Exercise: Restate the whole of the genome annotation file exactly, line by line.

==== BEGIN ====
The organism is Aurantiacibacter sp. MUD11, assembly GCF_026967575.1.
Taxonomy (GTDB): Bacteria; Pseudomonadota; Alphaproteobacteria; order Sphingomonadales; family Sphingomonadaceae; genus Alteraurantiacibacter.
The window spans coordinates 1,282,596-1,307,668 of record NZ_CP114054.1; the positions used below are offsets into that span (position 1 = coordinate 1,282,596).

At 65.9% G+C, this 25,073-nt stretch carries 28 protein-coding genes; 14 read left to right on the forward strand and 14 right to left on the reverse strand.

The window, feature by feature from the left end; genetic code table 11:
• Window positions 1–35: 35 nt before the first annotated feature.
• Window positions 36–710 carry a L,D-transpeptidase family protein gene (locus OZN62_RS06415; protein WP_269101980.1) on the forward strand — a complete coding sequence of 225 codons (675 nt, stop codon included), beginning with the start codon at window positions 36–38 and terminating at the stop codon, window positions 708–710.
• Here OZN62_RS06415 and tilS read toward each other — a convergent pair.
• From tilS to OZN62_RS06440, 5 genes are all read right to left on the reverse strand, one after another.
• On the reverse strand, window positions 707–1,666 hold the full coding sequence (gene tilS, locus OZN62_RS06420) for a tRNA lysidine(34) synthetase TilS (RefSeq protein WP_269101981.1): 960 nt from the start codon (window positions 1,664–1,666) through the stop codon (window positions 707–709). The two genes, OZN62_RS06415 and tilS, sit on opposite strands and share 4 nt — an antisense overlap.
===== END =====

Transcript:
The organism is Aurantiacibacter sp. MUD11, assembly GCF_026967575.1.
Taxonomy (GTDB): Bacteria; Pseudomonadota; Alphaproteobacteria; order Sphingomonadales; family Sphingomonadaceae; genus Alteraurantiacibacter.
The window spans coordinates 1,282,596-1,307,668 of record NZ_CP114054.1; the positions used below are offsets into that span (position 1 = coordinate 1,282,596).

At 65.9% G+C, this 25,073-nt stretch carries 28 protein-coding genes; 14 read left to right on the forward strand and 14 right to left on the reverse strand.

The window, feature by feature from the left end; genetic code table 11:
• Window positions 1–35: 35 nt before the first annotated feature.
• Window positions 36–710 carry a L,D-transpeptidase family protein gene (locus OZN62_RS06415; protein WP_269101980.1) on the forward strand — a complete coding sequence of 225 codons (675 nt, stop codon included), beginning with the start codon at window positions 36–38 and terminating at the stop codon, window positions 708–710.
• Here OZN62_RS06415 and tilS read toward each other — a convergent pair.
• From tilS to OZN62_RS06440, 5 genes are all read right to left on the reverse strand, one after another.
• On the reverse strand, window positions 707–1,666 hold the full coding sequence (gene tilS, locus OZN62_RS06420) for a tRNA lysidine(34) synthetase TilS (RefSeq protein WP_269101981.1): 960 nt from the start codon (window positions 1,664–1,666) through the stop codon (window positions 707–709). The two genes, OZN62_RS06415 and tilS, sit on opposite strands and share 4 nt — an antisense overlap.